Updated: Jul. 01, 2021
Tisha B’Av is the Jewish fast day mourning the many tragedies that befell the Jewish people on this date, most significantly, the destruction of the First and Second Beit Hamikdash (Temples). Tisha B’Av is preceded by a period of three weeks of mourning, with even further restrictions taking place the nine days immediately before the fast. Below is a collection of Tisha B’Av lesson plans, videos, and articles created by The Lookstein Center staff or contributed to the site by Jewish educators.
Updated: Jul. 01, 2021
The school year is coming to a close in the northern hemisphere, and in-class parties (to the extent they are not on Zoom) have begun. A sine qua non is food, of course. But the typical end-of-year rituals include more than just treats: award ceremonies, outdoor fun in the fresh air, time capsules (lots of pandemic memories to store away for a later date), a recap of the past year, or sharing of summer plans. A Hebrew teacher in one of my schools ended the year in a most atypical way. She used the last week of school to continue teaching…but with games. Here are three of her favorites and the reasons why these games were my favorites too–even though I was only invited to observe, never to play.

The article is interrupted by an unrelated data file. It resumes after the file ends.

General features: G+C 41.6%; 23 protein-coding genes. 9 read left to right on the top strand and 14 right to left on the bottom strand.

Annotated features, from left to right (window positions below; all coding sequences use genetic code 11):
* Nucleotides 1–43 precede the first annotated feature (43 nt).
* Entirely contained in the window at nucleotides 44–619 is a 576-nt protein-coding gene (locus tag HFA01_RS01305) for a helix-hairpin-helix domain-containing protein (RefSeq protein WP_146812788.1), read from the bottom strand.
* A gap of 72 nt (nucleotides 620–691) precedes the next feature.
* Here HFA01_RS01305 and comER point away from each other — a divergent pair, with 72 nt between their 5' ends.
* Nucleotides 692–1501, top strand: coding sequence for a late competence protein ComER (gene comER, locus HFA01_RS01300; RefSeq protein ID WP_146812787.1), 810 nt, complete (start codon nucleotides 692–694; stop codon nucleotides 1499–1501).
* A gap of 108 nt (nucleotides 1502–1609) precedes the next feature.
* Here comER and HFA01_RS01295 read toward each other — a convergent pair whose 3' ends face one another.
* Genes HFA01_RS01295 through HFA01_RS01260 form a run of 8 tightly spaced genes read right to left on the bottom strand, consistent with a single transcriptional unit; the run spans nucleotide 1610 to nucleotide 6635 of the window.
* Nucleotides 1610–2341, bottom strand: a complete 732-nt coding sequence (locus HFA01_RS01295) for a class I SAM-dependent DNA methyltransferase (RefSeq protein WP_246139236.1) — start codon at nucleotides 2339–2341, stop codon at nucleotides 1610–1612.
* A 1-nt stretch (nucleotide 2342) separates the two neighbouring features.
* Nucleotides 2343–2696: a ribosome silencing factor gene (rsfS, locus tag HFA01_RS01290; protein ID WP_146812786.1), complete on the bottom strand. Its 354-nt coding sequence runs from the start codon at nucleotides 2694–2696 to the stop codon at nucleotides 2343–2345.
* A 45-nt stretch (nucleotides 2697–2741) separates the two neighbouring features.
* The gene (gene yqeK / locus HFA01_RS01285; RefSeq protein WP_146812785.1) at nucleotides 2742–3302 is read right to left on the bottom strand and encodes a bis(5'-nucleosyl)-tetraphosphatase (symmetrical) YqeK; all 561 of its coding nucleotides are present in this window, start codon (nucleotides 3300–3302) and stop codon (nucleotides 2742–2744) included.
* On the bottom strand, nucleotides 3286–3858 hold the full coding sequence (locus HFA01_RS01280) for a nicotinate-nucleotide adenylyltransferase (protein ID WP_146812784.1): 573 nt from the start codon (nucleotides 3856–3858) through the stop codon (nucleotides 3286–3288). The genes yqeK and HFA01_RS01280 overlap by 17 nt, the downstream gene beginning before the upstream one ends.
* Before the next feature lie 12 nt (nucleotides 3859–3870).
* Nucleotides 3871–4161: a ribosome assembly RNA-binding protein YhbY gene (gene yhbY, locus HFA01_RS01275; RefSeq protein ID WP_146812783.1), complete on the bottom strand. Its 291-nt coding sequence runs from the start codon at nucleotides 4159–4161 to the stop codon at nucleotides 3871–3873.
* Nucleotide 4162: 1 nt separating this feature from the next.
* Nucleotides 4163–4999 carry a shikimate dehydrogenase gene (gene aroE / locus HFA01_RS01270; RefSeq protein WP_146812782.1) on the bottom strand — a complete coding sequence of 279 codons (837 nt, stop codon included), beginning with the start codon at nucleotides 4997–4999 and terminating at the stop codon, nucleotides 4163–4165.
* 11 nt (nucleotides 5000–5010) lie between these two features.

Updated: Jun. 22, 2021
This week, as the world prepares to mark International Holocaust Remembrance Day, a year after the COVID pandemic closed historical sites around the globe, Holocaust memorials, museums, and national and international institutions, are still challenged by the cancellation of perhaps the most iconic and resonant rituals of remembrance: gathering and commemorating at the actual sites where the mass murder was perpetrated. There’s been a flowering of innovative commemoration initiatives providing virtual access to memorial sites, and ways of commemorating from a distance via social media platforms and other online tools. Memorials and other Holocaust-related institutions intensified their activities on Zoom, Instagram, Twitter, Facebook and YouTube most particularly between March and May, the period in which most of the Nazi camps were liberated 75 years ago.
Updated: May. 11, 2021